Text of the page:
Infill can be made of silica sand, rubber, thermoplastic elastomers (TPE), or EPDM (synthetic rubber) that you put between grass blades keeps the pile upright even when there is heavy traffic. There are also infills created specifically to deal with pet waste such as ZeoFill, DuraFill, or Cool-Pet Specialty Blend.  

Artificial grass infill reduces the contraction and expansion of the grass to increase its longevity. If you don't use infill, the grass may tear away from the lawn, and the seams can become visible 

You should also cross-brush the grass regularly to maintain fluffiness and prevent matting. To achieve top results, you need to brush the grass against the direction of the blades.  

6. Weight the Seams

After you glue pieces of artificial turf to the seam tape, you need to weigh the seam to make sure the pieces stick well to the adhesive, tape, and surface. You can use full infill bags to do it. Applying such pressure to the freshly-glued turf allows it to stay in place and streamlines the curing process. 

Ideally, you should apply weight for 24 hours to make sure the adhesive is fully dry. While the turf may look fixed and ready to use from the outside in just a few hours, using it too quickly could cause the grass to move and create visible seams. 

7 Ways to Prevent Visible Seams in Artificial Turf

7. Use Professional Artificial Grass Installers 

While seaming artificial grass may look straightforward on video, it rarely is. The installation process comes with a variety of nuances. Missing just one could cause visible seams and create an unnatural appearance.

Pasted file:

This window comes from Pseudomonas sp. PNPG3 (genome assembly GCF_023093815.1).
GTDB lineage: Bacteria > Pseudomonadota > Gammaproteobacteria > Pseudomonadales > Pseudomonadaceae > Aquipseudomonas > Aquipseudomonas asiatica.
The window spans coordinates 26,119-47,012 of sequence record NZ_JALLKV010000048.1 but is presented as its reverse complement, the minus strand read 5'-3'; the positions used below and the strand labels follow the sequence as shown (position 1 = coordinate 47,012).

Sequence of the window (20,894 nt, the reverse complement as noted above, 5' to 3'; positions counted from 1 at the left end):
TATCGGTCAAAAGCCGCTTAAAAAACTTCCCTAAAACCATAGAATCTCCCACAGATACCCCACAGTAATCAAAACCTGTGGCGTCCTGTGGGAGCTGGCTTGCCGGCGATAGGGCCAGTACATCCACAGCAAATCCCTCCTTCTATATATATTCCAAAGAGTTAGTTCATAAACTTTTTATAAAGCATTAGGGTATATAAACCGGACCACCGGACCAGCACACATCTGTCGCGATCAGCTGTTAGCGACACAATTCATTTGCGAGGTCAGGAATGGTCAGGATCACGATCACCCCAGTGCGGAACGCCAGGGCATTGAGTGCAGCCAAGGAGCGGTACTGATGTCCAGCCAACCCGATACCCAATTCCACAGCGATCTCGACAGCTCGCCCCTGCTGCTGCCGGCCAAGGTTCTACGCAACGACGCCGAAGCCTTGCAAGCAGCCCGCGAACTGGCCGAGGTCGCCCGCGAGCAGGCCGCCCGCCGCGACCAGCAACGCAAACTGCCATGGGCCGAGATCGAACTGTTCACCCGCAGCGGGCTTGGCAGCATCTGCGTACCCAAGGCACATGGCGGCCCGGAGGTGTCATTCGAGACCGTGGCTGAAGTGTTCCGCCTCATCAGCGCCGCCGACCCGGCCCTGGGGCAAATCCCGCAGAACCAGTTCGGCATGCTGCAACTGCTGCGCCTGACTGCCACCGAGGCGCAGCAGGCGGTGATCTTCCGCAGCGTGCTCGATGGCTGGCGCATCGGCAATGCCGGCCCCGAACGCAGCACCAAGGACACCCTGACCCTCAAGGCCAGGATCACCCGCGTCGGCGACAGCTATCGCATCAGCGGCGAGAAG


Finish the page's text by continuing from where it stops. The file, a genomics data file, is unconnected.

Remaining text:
If you've never learned how to seam artificial turf professionally, you are likely to make mistakes. Installation errors usually affect the integrity of the turf and lead to extra expenses.

If you choose to work with best-in-class installers, they don't just make sure that you have a beautiful-looking grass surface. They also provide a multi-year seamless installation guarantee. That's in addition to the product warranty that can last up to 16 years.

Professional installers can install 500 square feet of artificial turf in a single day. Even with the right tools, DIY efforts take much longer. 

How much does it cost to fix visible seam lines in artificial grass?  

If you choose professional installation, hiding seam lines can be free for the duration of the installation warranty. Make sure that the installers you work with offer a seamless installation guarantee.

If you install the grass yourself or work with average installers, the appearance of visible seams could mean damage to the base material. In that case, you would need to remove the turf and install it all over again. 

Link to Experts Guide to Comparing Artificial Grass Installers